Online Abortion Services May Be Safe for Women With Restricted Access to Procedure, Study Says

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Mifeprex, a medical-abortion pill. Photo: James Worrell/The LIFE Images Collection/Getty

Women in countries with strict abortion laws may benefit from online services that allow them to consult with a doctor and fill prescriptions for medical-abortion pills on the internet, because receiving an abortion pill from doctors online has been found to be just as safe as receiving it through an in-person visit, according to a new study.

Published in the journal BMJ, researchers from the University of Texas at Austin analyzed 1,000 women in the Republic of Ireland and Northern Ireland, which have strict abortion laws, the Washington Post reports. The researchers used data from Women on Web, a group that provides an online consultation service for women up to ten weeks pregnant in areas where access to abortion is limited. The service’s doctors record information on a woman’s pregnancy and give her a prescription for abortion pills, and a third-party company fills the prescription and sends it to her in the mail. The doctors also provide support during and after the abortion.

For the study, researchers analyzed data from the group between 2010 and 2012, and found that during follow-up consultations, 95 percent of the participants reported having terminated their pregnancies without surgical intervention, the Post notes. The rate of complications among the participants who took the abortion pills online were similar to the rates of women who obtained the medical-abortion pill through traditional doctors’ appointments in countries with less restrictions on abortions.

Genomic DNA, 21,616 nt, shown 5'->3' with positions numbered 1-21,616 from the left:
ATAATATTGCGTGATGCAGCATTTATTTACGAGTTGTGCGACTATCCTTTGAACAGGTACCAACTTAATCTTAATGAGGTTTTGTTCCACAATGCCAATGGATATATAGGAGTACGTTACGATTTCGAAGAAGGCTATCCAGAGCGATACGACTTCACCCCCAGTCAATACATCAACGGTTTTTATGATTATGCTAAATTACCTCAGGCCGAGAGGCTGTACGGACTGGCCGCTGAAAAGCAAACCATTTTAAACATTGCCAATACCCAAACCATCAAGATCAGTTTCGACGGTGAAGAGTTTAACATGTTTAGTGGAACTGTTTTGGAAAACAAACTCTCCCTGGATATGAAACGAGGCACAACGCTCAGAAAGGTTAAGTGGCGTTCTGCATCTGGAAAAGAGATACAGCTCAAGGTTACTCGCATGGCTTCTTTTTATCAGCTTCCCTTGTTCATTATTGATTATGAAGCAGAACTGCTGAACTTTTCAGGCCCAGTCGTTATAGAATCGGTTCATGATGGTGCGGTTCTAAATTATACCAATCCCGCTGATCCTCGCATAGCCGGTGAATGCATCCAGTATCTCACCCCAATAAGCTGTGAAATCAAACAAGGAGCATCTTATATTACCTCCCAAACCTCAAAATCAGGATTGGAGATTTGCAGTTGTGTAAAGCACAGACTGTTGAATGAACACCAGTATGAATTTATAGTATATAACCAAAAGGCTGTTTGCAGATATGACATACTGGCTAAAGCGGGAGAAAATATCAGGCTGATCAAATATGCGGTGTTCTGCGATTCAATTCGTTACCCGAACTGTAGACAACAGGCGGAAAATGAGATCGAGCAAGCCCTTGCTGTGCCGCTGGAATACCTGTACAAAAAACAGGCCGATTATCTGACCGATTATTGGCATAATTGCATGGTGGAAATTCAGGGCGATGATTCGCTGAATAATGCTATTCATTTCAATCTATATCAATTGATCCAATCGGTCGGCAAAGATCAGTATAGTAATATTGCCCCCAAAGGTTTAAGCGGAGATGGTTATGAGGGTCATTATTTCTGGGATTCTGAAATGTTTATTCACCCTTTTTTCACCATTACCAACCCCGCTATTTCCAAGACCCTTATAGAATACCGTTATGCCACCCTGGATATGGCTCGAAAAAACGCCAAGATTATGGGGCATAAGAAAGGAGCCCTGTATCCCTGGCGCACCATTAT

Per the Post:

Still, there were some problems. Ninety-three women were referred for further treatment by local doctors because of more severe symptoms, seven needed a blood transfusion, and 26 had to get antibiotics.

The study authors determined that “self sourced medical abortions using online telemedicine can be highly effective, and outcomes compare favorably.” Furthermore, an accompanying editorial in BMJ from Wendy Norman of the University of British Columbia and Bernard Dickens of the University of Toronto stated that it’s already know that the abortion pill is effective, and that women in Ireland and similar places with quality health care could self-assess their symptoms and complications.

Yet, the study was limited in that nearly a third of the 1,636 women who initially contacted WoW during the study period didn’t reach out to the organization again. According to the Post, this means the sample size may potentially be too small to detect the real risks and complications associated with the treatments.

Online Abortion Services May Be Safe for Women, Study Says